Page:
Real World Web Services

by Will Iverson (O'Reilly, 2004)

"Web services" is one of those tech buzzwords that bubbles up and takes hold. Sometimes those buzzwords fade and never fulfill their promise (Remember all that talk about "push technology" in the late 90's?). Web services, however, seems to be fulfilling its promise.

Users of Web encounter web services all the time, although they may not know it. But it's web services that allow the links to to show up, and get automatically updated, on this page. It's a web service that allows a website to automatically display the weather forecast as served up by some other site, or Google Adwords. And it's a web service that allows RSS headlines to get displayed automatically on a page.

If you are a webmaster, and you've been wondering how to implement advanced web services on your site, Real World Web Services by Will Iverson may just be the place to start. This book focuses on "using existing web services in productive and useful ways." This isn't a Dummies book -- it's from O'Reilly which means its for the professional webmaster who knows something more about programming than using a Front Page bot. Most of the programming in the book is Java, although Java isn't the only way to go about web services.

Before you can make use of the book, you will obviously need full access to either a website, or an offline testing server to try out your code. The author also recommends using Apache Jakarta Tomcat as your application server, and also Apache XML-RPC and Apache Axis, which is the Apache SOAP web services toolkit. The Apache tools aren't the only way to go -- after all you can always pay a lot for Microsoft's .NET, or look for similar offerings developed in PHP or Perl. If all that's a mystery, then this book isn't for you.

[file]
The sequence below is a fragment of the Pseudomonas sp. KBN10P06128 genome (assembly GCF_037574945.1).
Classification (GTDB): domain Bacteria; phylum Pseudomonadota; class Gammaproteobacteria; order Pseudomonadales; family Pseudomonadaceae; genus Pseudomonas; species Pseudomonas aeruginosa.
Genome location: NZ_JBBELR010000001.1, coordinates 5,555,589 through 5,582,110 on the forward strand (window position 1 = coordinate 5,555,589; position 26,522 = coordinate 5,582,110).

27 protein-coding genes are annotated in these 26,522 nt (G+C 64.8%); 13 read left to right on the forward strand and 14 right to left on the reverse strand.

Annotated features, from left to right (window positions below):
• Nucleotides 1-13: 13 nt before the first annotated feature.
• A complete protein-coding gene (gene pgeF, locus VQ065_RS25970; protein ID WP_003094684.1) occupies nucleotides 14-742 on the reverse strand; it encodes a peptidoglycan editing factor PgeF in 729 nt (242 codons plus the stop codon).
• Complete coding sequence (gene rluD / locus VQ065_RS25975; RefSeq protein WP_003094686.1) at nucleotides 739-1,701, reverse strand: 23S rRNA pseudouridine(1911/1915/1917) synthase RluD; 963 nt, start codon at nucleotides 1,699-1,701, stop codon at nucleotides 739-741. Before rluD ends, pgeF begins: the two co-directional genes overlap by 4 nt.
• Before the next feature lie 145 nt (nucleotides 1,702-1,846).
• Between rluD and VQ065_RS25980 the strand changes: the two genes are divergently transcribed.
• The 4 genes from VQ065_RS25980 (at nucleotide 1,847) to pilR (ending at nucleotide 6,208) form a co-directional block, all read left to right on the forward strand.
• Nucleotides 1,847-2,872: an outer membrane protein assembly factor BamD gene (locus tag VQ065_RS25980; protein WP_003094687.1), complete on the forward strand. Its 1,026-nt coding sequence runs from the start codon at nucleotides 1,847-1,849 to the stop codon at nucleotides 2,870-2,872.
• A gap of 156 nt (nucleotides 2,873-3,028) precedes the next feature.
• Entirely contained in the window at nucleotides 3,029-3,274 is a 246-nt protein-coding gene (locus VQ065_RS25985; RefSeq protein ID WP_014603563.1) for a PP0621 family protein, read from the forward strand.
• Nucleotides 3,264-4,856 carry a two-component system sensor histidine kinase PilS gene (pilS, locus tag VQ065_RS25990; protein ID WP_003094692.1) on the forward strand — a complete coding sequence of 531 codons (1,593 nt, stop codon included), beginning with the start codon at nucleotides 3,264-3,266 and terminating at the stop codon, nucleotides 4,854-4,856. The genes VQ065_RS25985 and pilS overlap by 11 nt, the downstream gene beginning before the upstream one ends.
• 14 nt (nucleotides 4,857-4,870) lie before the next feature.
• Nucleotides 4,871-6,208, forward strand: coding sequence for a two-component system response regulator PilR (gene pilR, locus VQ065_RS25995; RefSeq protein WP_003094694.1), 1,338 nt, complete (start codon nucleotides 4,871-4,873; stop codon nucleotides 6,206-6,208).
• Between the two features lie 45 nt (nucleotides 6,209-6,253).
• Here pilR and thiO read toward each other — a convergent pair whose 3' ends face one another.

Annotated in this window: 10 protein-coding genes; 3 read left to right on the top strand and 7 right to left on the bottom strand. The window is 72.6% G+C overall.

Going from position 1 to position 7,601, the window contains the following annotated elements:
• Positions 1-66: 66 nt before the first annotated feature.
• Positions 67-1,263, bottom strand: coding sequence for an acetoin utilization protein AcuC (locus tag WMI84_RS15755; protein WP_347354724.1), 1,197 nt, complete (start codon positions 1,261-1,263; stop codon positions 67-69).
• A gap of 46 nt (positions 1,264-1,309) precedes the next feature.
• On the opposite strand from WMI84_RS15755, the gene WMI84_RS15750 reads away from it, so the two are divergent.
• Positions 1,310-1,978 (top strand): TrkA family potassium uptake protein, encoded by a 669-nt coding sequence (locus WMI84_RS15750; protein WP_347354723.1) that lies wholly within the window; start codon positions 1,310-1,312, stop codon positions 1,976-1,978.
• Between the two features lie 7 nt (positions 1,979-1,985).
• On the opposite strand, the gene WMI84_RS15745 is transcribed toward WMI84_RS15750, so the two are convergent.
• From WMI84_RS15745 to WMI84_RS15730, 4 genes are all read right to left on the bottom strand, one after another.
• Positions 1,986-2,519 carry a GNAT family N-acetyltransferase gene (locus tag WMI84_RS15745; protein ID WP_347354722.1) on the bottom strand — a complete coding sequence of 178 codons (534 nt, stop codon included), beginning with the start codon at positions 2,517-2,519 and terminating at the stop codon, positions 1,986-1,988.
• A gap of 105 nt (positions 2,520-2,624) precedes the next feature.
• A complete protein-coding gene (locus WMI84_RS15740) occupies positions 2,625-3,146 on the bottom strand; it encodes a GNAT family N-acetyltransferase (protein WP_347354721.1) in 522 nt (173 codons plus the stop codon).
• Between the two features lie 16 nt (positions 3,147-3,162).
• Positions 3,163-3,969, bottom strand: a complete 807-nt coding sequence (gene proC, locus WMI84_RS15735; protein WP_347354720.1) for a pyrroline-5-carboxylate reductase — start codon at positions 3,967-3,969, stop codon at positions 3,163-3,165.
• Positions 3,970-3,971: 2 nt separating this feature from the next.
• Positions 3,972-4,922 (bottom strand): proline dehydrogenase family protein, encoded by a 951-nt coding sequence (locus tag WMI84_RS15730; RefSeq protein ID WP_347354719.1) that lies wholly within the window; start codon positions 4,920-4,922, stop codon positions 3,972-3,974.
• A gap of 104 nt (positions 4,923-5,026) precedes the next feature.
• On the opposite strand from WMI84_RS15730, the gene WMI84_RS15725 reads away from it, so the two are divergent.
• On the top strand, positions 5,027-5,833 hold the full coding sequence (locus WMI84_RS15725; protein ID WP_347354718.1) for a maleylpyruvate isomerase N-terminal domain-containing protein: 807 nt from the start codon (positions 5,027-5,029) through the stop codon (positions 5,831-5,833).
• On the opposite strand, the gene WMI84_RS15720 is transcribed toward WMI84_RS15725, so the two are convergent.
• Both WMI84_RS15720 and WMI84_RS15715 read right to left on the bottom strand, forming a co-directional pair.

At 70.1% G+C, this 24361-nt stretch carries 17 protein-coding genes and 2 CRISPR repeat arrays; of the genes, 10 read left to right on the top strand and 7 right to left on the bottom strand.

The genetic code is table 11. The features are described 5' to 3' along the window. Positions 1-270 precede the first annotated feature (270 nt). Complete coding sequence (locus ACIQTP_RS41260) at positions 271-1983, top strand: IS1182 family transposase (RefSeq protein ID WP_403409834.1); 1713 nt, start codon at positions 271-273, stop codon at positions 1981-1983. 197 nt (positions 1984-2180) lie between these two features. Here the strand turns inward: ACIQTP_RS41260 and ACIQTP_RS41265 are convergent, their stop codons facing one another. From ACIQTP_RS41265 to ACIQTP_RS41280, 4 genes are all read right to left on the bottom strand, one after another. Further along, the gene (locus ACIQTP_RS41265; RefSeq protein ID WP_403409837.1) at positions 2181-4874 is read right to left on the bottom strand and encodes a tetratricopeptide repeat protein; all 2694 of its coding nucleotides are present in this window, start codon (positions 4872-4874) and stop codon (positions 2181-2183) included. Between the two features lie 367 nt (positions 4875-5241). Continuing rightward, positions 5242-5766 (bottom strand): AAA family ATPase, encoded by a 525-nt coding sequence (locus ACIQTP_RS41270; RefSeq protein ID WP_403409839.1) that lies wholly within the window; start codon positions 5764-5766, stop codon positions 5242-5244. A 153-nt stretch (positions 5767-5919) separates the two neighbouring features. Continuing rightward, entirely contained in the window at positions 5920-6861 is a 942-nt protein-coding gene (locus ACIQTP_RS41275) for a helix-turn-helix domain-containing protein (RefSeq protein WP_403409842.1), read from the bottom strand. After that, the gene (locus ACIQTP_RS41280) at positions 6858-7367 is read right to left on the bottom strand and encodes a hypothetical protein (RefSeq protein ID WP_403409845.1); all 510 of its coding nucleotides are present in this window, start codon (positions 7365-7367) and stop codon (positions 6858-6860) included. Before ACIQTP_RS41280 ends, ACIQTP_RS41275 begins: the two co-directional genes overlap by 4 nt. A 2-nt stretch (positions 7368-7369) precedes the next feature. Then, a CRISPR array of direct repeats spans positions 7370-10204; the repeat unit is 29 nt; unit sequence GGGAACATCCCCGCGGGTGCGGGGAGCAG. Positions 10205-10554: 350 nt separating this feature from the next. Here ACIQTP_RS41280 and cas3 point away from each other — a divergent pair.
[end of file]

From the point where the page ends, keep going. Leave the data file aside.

Still with me? OK -- these are the examples you will learn how to implement in this book.

We start out with ways to make money. First is a project that let's you do competitive analysis searching, Google, and eBay to find price information on competing projects. This serves to introduce you to the web service offerings those three companies make available to webmasters. The second example shows how to automate some of the processes involved in selling on eBay, and shows how to use Fed Ex's web services to automatically calculate shipping costs. The third example uses PayPal's web services to help automate some of the tasks involved in collecting money.

From making money the book next turns to news, showing how to make an RSS feed from Google search results; after that comes an example of using an open source Java job scheduler called Quartz to build a news-gathering application. This is built on top of the earlier example of how to use Google.

After news comes entertainment. The sixth project shows how to use an open source project called freedb to look up information about audio CDs, so that you can build a CD catalog. Later in the book, another project shows how to create your own Hot News Sheet to give you a single web page that shows what's news both from the mainstream media as well as the world of blogs. A final project slows how to set up a website to generate automatic daily discussions.

While the bulk of the book is devoted to hands-on demonstrations and code listings, there's a brief introduction to web services in the front, and a chapter looking at future technologies such as REST, UDDI, and Rendezvous.

If you aren't afraid to wrestle with code, and want to move beyond the simple cut-and-paste tools of Amazon Associates or Google Adwords, then this book may be what you're looking for. Not sure if you've got the background needed for the book? Check out it's page at, which gives a sample chapter and lets you download all the code used in the book.

This review also appears at